Posted by Aymenn Al-Tamimi on Sunday, November 23rd, 2014
By Aymenn Jawad Al-Tamimi
Relatively little news comes out these days from northeast Latakia province, which remains outside of regime control despite the recapture of the Armenian town of Kassab in June. However, it is important to observers of jihadi groups as what I would call ‘the muhajireen’s hangout’. For example, the Moroccan group Harakat Sham al-Islam– now a part of the independent jihadi coalition Jabhat Ansar al-Din- engages in da’wah outreach to locals in the area. It is also where the group Jaysh Muhammad in Bilad al-Sham (led by Abu Obeida al-Masri) headed after being forced to leave the locality of Azaz in northern Aleppo province by the Islamic Front. The continuing importance of northeast Latakia as a place for muhajireen groups to congregate is illustrated by the emergence of Jamaat Jund al-Qawqaz (‘The Caucasus Soldiers’ Group’).
Jamaat Jund al-Qawqaz, as confirmed to me in an interview, is affiliated with the Caucasus Emirate, which also counts Jaysh al-Muhajireen wa al-Ansar of the Jabhat Ansar al-Din coalition as among its affiliates. However, Jamaat Jund al-Qawqaz also claims to operate independently and not to be part of Jaysh al-Muhajireen wa al-Ansar and Jabhat Ansar al-Din. It is an interesting question to ponder why that is so. As my colleague Caleb Weiss of The Long War Journal suggests to me, Jamaat Jund al-Qawqaz’s operating status may have to do with the Caucasus Emirate’s encouragement of group independence. In keeping with the general trend of an anti-fitna (i.e. anti jihadi infighting) stance on the part of non-Islamic State [IS] and non-Jabhat al-Nusra [JN] muhajireen groups, Jamaat Jund al-Qawqaz officially claims to have no problems with other jihadi groups.
Thus, to quote from my interview with a media representative: “We don’t have a [formal] link with anyone [in Syria] but we work with all- thanks to God- and we have no problems with any of the other jihadi groups like [Jabhat] Ansar al-Din, Jabhat al-Nusra and the Islamic State.” Note the reflection of the anti-fitna stance in referring to IS as simply ad-dawla al-islamiya [‘The Islamic State’] rather than JN’s disparaging ‘jamaat ad-dawla‘ [‘group of the state’]. Concomitant with such official anti-fitna posturing is the group’s stated aim on its Facebook page:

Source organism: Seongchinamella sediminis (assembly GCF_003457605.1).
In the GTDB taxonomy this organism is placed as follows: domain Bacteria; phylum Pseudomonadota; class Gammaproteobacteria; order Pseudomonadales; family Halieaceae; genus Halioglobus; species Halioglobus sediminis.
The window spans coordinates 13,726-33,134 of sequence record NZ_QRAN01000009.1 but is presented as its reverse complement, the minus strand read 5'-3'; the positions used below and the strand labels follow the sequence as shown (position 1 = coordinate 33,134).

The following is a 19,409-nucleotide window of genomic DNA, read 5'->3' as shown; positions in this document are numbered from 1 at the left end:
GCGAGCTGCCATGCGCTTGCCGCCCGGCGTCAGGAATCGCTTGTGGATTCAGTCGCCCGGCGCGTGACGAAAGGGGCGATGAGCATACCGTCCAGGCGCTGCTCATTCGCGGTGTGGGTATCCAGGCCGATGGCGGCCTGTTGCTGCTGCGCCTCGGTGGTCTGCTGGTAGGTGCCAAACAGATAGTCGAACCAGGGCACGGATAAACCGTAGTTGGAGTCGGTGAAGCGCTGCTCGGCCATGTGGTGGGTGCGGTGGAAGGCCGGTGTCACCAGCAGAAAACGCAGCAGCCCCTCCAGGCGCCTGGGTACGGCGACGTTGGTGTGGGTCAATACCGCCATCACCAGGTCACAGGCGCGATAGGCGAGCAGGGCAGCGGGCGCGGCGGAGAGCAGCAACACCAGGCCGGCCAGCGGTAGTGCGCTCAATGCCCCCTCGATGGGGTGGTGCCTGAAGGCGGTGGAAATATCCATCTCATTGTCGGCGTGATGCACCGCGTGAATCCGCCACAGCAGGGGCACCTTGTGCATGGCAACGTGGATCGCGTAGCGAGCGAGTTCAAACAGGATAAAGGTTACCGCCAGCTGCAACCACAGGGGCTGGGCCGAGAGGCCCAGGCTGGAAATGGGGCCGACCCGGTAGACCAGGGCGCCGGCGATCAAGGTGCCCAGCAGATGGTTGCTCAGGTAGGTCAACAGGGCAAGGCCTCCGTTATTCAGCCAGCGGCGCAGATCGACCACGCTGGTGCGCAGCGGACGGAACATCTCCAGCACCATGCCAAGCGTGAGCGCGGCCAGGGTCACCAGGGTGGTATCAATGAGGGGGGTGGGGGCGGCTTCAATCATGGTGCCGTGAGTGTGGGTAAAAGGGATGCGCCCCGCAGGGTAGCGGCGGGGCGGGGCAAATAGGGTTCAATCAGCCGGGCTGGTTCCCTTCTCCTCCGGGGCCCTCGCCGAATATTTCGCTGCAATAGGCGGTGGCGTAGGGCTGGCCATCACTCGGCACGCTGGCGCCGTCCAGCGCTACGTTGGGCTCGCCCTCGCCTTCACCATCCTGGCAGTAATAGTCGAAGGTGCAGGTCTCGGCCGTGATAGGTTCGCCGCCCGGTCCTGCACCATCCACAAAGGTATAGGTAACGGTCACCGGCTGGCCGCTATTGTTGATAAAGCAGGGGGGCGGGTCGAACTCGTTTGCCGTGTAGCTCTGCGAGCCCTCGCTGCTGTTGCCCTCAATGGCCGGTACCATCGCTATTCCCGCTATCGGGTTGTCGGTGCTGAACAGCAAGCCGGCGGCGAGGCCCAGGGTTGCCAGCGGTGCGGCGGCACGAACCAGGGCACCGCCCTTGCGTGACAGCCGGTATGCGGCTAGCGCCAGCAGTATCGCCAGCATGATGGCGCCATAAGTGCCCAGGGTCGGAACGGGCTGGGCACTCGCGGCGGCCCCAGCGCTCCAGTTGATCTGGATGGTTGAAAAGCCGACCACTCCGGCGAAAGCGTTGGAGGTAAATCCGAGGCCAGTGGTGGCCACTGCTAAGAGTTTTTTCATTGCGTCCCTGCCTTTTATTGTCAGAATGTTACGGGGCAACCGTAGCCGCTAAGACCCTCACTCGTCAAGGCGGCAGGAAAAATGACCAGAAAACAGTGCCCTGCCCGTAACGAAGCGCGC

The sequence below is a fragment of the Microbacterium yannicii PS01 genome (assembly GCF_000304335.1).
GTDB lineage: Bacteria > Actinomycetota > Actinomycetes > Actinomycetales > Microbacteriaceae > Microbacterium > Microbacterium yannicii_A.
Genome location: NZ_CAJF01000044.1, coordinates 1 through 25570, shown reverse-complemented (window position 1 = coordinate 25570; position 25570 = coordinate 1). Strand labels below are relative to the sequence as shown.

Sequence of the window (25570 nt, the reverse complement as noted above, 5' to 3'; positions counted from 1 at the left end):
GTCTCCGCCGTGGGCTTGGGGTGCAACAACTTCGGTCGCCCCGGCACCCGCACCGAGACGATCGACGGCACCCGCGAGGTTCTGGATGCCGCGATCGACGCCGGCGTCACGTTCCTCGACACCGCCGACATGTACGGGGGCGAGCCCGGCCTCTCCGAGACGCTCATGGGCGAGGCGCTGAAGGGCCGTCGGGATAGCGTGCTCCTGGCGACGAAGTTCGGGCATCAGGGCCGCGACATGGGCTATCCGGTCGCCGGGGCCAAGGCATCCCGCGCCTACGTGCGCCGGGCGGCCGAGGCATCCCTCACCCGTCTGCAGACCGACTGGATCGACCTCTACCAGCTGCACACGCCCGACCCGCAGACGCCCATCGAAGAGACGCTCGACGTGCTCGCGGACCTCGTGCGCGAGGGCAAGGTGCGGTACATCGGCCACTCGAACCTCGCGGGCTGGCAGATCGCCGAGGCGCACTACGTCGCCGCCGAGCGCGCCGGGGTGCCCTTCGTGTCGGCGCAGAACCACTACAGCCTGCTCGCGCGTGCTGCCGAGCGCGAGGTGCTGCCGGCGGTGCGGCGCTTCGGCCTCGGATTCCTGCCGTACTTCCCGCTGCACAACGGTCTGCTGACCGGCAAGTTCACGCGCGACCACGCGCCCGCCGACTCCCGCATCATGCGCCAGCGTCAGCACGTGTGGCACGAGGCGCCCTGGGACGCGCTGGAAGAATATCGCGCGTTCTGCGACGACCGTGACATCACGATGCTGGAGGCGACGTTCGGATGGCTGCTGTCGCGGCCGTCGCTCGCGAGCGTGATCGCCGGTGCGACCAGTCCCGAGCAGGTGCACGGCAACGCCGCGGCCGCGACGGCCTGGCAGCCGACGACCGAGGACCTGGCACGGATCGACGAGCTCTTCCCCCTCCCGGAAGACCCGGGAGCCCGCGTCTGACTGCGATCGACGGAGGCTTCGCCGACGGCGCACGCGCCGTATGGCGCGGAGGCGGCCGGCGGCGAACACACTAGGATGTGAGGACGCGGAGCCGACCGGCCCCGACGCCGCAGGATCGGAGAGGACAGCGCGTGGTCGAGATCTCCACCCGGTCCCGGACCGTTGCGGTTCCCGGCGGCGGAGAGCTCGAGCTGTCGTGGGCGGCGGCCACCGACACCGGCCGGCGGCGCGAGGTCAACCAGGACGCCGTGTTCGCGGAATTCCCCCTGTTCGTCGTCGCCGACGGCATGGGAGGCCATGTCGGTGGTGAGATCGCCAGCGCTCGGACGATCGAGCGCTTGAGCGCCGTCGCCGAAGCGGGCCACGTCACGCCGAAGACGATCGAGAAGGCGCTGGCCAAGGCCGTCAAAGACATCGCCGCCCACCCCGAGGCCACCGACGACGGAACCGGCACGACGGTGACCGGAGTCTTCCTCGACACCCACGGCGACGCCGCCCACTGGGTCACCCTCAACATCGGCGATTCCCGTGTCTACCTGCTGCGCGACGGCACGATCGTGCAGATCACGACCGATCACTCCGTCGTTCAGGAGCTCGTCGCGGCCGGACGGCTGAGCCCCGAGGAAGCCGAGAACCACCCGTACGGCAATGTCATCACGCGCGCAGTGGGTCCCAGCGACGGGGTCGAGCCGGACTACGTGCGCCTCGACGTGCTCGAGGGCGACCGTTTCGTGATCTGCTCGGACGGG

“Jamaat Jund al-Qawqaz is a Caucasus mujahid group aiming to gather the Caucasians in the totality under the banner of jihad against the enemies of Islam in the totality. It operates in Latakia.”
I suspect though that were my interviewee to leave Jamaat Jund al-Qawqaz and become completely independent, he might express a much more negative view of IS, which had rejected outreach attempts by Jaysh al-Muhajireen wa al-Ansar’s Salah ad-Din ash-Shishani. Indeed, my interviewee for Jabhat Ansar al-Din, Abu Mo’atasem al-Shami– once affiliated with Jabhat Ansar al-Din sub-component Harakat Fajr al-Sham al-Islamiya- has since resigned from Jabhat Ansar al-Din’s media office, and has conveyed to me his desire to set up an outlet to document and expose the crimes of the regime and IS (now referred to by the derogatory Arabic acronym Da3esh).
In the context of Jamaat Jund al-Qawqaz, it is also notable that the group’s Facebook page has advertised JN leader Abu Muhammad al-Jowlani’s recent interview (see below), but does not similarly advertise media content from IS, hinting that in practice, relations are closer with JN than they are or ever can be with IS.
Below are some photos put out by Jamaat Jund al-Qawqaz of its presence in Latakia province.
Update (24 November 2014)
Another member of Jamaat Jund al-Qawqaz got in touch with me today and offered some more specific information about the group:
1. It is not incorrect to say the group is affiliated with Caucasus Emirate, but one must also note that Jamaat Jund al-Qawqaz has given bay’ah [allegiance] to Abd al-Hakim ash-Shishani, who is not only part of Caucasus Emirate but also leads his own group: Jamaat al-Khilafa al-Qawqazia [‘The Caucasian Caliphate Group’].
2. The group’s membership currently totals 32, and the majority of its members- while ethnic Circassians- were not born in the Caucasus area, but rather Syria [specifically, the Golan Heights area] and Jordan. In this regard, this member of Jamaat Jund al-Qawqaz characterizes the group’s activities thus: ‘Our jihad is in Latakia and the Golan Heights.’